A major vote is coming up in the King County Council, a legislative body which many often forget exists.
King County Council members will vote Monday on a proposal to ban the use of solitary confinement on minors charged with adult crimes in the King County Jail and Maleng Regional Justice Center.
Council Members Rod Dembowski, Jenne Kohl-Welles, and Larry Gossett sponsored the legislation, which would not only ban the use of solitary (in all its forms), but also appoint a third party to monitor the county's progress in doing so.
This week, a group of advocates for Native American, Alaska Native, and Native Hawaiian prisoners wrote to the council urging them to pass the legislation, and described the impacts that solitary confinement has on Native youth, who experience PTSD at triple the rate of the general population.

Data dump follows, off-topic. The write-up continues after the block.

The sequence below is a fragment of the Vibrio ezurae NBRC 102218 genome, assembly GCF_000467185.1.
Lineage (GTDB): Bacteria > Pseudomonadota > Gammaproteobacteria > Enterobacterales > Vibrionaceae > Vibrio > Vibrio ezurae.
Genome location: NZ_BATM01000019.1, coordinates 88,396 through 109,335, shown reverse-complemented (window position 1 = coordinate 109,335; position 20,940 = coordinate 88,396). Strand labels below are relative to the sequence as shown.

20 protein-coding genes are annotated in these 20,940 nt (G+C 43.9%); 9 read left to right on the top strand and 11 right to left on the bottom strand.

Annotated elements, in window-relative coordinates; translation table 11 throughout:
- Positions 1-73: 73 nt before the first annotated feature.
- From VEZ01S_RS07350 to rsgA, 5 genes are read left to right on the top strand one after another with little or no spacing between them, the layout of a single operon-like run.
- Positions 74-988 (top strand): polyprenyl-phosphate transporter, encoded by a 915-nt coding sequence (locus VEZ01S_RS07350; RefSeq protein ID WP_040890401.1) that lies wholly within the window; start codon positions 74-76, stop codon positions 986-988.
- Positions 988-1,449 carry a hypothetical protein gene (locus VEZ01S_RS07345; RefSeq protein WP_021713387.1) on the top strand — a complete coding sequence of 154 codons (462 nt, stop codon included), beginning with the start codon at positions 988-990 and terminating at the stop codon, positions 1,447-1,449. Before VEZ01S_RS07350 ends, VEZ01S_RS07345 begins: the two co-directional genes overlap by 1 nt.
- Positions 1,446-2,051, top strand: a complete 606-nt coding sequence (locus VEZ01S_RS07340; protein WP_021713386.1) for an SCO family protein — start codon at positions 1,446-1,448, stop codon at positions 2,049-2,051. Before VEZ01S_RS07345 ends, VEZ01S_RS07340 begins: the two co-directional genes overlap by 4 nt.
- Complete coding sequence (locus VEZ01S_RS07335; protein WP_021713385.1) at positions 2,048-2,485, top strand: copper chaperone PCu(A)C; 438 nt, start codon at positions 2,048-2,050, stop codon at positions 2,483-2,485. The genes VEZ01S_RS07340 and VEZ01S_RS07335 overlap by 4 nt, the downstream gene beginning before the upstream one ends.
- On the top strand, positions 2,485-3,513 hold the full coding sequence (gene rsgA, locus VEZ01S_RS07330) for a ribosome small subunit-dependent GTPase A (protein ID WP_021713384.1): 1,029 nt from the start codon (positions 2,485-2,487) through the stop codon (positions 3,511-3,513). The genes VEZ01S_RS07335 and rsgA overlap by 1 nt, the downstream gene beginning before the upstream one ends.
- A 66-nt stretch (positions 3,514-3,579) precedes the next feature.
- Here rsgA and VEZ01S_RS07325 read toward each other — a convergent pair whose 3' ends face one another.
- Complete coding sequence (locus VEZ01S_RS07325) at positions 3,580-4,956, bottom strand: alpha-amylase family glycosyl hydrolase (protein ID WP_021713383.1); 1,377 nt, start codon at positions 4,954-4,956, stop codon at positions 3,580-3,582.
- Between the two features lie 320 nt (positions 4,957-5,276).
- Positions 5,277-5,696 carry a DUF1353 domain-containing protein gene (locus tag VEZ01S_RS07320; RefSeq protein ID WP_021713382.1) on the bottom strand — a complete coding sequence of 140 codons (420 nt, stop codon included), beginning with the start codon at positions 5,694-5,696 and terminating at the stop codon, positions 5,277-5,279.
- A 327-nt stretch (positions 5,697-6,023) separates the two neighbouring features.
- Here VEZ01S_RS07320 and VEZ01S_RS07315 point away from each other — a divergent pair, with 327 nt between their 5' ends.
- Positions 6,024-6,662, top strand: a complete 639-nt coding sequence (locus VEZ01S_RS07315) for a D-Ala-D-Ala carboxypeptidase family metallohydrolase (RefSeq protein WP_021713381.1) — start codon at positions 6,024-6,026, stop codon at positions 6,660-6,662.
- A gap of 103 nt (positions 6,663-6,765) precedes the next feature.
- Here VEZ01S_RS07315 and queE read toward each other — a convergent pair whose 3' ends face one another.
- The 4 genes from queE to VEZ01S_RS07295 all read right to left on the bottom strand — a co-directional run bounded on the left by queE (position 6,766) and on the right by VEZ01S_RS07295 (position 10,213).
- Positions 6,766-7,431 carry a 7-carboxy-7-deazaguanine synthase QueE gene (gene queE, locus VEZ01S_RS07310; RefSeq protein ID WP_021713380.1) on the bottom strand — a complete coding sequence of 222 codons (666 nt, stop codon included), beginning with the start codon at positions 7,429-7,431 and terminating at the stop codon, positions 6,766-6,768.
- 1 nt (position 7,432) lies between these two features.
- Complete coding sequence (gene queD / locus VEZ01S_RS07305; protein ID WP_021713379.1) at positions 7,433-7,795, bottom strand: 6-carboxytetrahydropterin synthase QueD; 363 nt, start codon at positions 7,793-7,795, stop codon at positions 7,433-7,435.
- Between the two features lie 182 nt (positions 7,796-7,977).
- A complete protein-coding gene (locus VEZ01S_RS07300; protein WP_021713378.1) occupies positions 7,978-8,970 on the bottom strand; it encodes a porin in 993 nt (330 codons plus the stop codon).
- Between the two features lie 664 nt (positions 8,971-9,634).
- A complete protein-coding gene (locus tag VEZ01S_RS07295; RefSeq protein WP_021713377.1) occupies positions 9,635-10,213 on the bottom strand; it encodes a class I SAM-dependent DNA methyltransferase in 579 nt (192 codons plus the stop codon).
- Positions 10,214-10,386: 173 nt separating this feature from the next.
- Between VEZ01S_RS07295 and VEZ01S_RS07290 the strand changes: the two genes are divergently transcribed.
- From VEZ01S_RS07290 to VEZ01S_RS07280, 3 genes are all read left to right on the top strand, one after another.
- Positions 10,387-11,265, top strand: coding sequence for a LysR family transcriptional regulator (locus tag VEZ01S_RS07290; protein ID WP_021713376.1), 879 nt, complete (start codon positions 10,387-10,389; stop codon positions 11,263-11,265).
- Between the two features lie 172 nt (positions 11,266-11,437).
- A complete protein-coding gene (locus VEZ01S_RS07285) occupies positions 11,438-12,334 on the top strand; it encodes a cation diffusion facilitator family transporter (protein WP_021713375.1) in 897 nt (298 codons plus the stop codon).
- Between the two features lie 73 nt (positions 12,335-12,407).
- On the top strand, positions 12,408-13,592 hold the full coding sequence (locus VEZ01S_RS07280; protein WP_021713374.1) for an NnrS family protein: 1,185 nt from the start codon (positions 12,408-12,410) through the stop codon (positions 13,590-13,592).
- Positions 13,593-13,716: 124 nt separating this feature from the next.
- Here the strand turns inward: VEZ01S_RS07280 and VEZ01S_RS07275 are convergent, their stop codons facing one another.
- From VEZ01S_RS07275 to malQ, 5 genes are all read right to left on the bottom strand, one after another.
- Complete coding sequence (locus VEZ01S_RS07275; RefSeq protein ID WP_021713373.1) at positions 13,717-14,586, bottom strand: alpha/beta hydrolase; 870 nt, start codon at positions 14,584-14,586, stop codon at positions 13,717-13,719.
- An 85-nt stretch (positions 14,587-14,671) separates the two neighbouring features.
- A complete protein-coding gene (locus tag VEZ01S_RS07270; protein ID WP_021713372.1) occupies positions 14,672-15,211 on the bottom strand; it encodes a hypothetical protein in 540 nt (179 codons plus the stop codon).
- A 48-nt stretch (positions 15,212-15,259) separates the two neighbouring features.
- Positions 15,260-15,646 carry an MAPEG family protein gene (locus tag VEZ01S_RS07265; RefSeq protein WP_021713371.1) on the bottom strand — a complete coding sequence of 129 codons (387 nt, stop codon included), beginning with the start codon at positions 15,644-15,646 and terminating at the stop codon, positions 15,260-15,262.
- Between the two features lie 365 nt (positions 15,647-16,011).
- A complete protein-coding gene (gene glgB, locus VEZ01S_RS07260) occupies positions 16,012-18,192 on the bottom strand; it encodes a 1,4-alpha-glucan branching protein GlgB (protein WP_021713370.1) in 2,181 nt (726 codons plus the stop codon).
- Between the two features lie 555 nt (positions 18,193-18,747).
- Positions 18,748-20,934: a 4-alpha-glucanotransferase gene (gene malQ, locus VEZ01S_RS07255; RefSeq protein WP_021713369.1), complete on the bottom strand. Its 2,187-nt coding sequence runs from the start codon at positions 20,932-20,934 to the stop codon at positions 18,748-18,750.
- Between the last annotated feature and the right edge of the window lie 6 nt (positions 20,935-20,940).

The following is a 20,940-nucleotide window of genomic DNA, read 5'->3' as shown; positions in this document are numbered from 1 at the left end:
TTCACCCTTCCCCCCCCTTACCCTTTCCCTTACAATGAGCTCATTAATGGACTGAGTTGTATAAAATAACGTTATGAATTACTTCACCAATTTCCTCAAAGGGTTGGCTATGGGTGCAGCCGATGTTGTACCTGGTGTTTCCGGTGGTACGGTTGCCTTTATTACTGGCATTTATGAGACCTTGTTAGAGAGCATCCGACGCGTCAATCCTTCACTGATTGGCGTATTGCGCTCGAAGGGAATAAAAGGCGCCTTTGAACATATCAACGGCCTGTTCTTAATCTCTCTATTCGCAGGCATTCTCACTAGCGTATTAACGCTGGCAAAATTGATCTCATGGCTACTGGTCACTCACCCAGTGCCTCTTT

"Making such horrible realities even worse, Native American youth are 30 percent more likely than Caucasian youth to be referred to juvenile court than have charges dropped, which results in their early entry into the system—perhaps without return," the letter reads.
Just two weeks before Council Member Dembowski introduced the legislation, a group of teenagers placed in solitary confinement while awaiting trial sued the county. The complaint described disturbing conditions for teens in jail, particularly teens with mental illness. The teens in solitary had "no meaningful human interaction, little to no education or programming, no music or television, and very few reading materials," the complaint read.
Read the bill here.